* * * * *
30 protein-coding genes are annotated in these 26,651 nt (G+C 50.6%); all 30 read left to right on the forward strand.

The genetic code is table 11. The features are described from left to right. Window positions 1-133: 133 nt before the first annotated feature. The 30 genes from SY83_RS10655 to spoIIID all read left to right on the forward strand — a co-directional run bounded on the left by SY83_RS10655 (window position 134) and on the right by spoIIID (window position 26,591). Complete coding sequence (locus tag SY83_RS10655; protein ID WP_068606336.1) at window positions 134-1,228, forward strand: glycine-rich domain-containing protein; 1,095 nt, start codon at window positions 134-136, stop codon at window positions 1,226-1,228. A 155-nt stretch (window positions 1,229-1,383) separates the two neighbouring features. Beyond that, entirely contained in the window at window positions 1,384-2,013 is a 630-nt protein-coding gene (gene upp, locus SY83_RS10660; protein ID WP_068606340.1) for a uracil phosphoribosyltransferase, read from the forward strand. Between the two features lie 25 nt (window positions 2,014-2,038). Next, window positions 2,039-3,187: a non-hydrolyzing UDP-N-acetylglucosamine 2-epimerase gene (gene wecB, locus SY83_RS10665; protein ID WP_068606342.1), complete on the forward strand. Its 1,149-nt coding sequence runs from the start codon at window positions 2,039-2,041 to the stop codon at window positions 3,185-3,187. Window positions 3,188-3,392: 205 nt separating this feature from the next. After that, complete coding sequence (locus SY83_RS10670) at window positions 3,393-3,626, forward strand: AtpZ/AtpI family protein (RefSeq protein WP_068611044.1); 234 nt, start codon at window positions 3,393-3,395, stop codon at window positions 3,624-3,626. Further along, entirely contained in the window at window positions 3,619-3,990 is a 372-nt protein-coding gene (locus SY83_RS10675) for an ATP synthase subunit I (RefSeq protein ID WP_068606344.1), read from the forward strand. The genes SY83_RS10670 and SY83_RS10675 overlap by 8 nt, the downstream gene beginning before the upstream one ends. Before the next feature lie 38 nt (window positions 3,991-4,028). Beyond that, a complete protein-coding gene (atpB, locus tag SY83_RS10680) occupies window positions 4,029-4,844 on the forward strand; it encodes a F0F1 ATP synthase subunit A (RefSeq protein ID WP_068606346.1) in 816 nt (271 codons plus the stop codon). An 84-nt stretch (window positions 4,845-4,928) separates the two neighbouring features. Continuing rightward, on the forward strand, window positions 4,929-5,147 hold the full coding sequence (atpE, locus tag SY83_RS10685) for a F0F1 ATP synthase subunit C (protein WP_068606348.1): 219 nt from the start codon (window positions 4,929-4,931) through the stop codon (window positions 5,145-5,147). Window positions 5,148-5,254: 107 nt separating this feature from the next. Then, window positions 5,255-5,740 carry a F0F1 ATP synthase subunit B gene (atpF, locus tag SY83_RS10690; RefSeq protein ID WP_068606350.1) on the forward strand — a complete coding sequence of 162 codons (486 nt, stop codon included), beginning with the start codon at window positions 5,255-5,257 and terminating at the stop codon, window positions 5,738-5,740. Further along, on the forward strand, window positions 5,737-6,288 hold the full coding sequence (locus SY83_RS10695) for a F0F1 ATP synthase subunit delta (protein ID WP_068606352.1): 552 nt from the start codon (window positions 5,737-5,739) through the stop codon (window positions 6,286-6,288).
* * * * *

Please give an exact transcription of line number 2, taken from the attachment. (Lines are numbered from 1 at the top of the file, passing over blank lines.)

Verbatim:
The genetic code is table 11. The features are described from left to right. Window positions 1-133: 133 nt before the first annotated feature. The 30 genes from SY83_RS10655 to spoIIID all read left to right on the forward strand — a co-directional run bounded on the left by SY83_RS10655 (window position 134) and on the right by spoIIID (window position 26,591). Complete coding sequence (locus tag SY83_RS10655; protein ID WP_068606336.1) at window positions 134-1,228, forward strand: glycine-rich domain-containing protein; 1,095 nt, start codon at window positions 134-136, stop codon at window positions 1,226-1,228. A 155-nt stretch (window positions 1,229-1,383) separates the two neighbouring features. Beyond that, entirely contained in the window at window positions 1,384-2,013 is a 630-nt protein-coding gene (gene upp, locus SY83_RS10660; protein ID WP_068606340.1) for a uracil phosphoribosyltransferase, read from the forward strand. Between the two features lie 25 nt (window positions 2,014-2,038). Next, window positions 2,039-3,187: a non-hydrolyzing UDP-N-acetylglucosamine 2-epimerase gene (gene wecB, locus SY83_RS10665; protein ID WP_068606342.1), complete on the forward strand. Its 1,149-nt coding sequence runs from the start codon at window positions 2,039-2,041 to the stop codon at window positions 3,185-3,187. Window positions 3,188-3,392: 205 nt separating this feature from the next. After that, complete coding sequence (locus SY83_RS10670) at window positions 3,393-3,626, forward strand: AtpZ/AtpI family protein (RefSeq protein WP_068611044.1); 234 nt, start codon at window positions 3,393-3,395, stop codon at window positions 3,624-3,626. Further along, entirely contained in the window at window positions 3,619-3,990 is a 372-nt protein-coding gene (locus SY83_RS10675) for an ATP synthase subunit I (RefSeq protein ID WP_068606344.1), read from the forward strand. The genes SY83_RS10670 and SY83_RS10675 overlap by 8 nt, the downstream gene beginning before the upstream one ends. Before the next feature lie 38 nt (window positions 3,991-4,028). Beyond that, a complete protein-coding gene (atpB, locus tag SY83_RS10680) occupies window positions 4,029-4,844 on the forward strand; it encodes a F0F1 ATP synthase subunit A (RefSeq protein ID WP_068606346.1) in 816 nt (271 codons plus the stop codon). An 84-nt stretch (window positions 4,845-4,928) separates the two neighbouring features. Continuing rightward, on the forward strand, window positions 4,929-5,147 hold the full coding sequence (atpE, locus tag SY83_RS10685) for a F0F1 ATP synthase subunit C (protein WP_068606348.1): 219 nt from the start codon (window positions 4,929-4,931) through the stop codon (window positions 5,145-5,147). Window positions 5,148-5,254: 107 nt separating this feature from the next. Then, window positions 5,255-5,740 carry a F0F1 ATP synthase subunit B gene (atpF, locus tag SY83_RS10690; RefSeq protein ID WP_068606350.1) on the forward strand — a complete coding sequence of 162 codons (486 nt, stop codon included), beginning with the start codon at window positions 5,255-5,257 and terminating at the stop codon, window positions 5,738-5,740. Further along, on the forward strand, window positions 5,737-6,288 hold the full coding sequence (locus SY83_RS10695) for a F0F1 ATP synthase subunit delta (protein ID WP_068606352.1): 552 nt from the start codon (window positions 5,737-5,739) through the stop codon (window positions 6,286-6,288).